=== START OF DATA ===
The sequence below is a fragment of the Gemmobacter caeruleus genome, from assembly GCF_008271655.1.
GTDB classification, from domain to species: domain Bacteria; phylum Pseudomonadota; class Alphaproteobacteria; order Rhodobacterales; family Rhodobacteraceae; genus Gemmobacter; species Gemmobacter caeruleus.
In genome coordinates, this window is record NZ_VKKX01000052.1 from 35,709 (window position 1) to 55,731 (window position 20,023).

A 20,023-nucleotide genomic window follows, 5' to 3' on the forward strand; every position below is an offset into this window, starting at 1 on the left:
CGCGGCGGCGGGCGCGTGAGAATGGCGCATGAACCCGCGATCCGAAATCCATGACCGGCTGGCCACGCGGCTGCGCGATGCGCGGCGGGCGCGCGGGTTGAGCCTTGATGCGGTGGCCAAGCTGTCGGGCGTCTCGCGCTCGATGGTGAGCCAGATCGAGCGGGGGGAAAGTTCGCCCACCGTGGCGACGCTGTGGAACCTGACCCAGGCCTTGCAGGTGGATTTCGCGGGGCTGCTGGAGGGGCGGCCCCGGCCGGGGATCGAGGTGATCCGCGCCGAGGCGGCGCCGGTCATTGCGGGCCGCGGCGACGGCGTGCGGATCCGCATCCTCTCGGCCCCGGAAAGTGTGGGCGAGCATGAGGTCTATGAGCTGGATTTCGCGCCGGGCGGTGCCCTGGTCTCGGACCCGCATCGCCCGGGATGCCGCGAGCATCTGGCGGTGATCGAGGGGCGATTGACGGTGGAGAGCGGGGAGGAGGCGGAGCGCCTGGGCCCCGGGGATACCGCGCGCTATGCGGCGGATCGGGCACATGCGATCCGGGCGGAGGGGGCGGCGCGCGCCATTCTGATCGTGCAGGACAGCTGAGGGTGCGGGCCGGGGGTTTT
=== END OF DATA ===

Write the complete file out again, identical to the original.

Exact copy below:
The sequence below is a fragment of the Gemmobacter caeruleus genome, from assembly GCF_008271655.1.
GTDB classification, from domain to species: domain Bacteria; phylum Pseudomonadota; class Alphaproteobacteria; order Rhodobacterales; family Rhodobacteraceae; genus Gemmobacter; species Gemmobacter caeruleus.
In genome coordinates, this window is record NZ_VKKX01000052.1 from 35,709 (window position 1) to 55,731 (window position 20,023).

A 20,023-nucleotide genomic window follows, 5' to 3' on the forward strand; every position below is an offset into this window, starting at 1 on the left:
CGCGGCGGCGGGCGCGTGAGAATGGCGCATGAACCCGCGATCCGAAATCCATGACCGGCTGGCCACGCGGCTGCGCGATGCGCGGCGGGCGCGCGGGTTGAGCCTTGATGCGGTGGCCAAGCTGTCGGGCGTCTCGCGCTCGATGGTGAGCCAGATCGAGCGGGGGGAAAGTTCGCCCACCGTGGCGACGCTGTGGAACCTGACCCAGGCCTTGCAGGTGGATTTCGCGGGGCTGCTGGAGGGGCGGCCCCGGCCGGGGATCGAGGTGATCCGCGCCGAGGCGGCGCCGGTCATTGCGGGCCGCGGCGACGGCGTGCGGATCCGCATCCTCTCGGCCCCGGAAAGTGTGGGCGAGCATGAGGTCTATGAGCTGGATTTCGCGCCGGGCGGTGCCCTGGTCTCGGACCCGCATCGCCCGGGATGCCGCGAGCATCTGGCGGTGATCGAGGGGCGATTGACGGTGGAGAGCGGGGAGGAGGCGGAGCGCCTGGGCCCCGGGGATACCGCGCGCTATGCGGCGGATCGGGCACATGCGATCCGGGCGGAGGGGGCGGCGCGCGCCATTCTGATCGTGCAGGACAGCTGAGGGTGCGGGCCGGGGGTTTT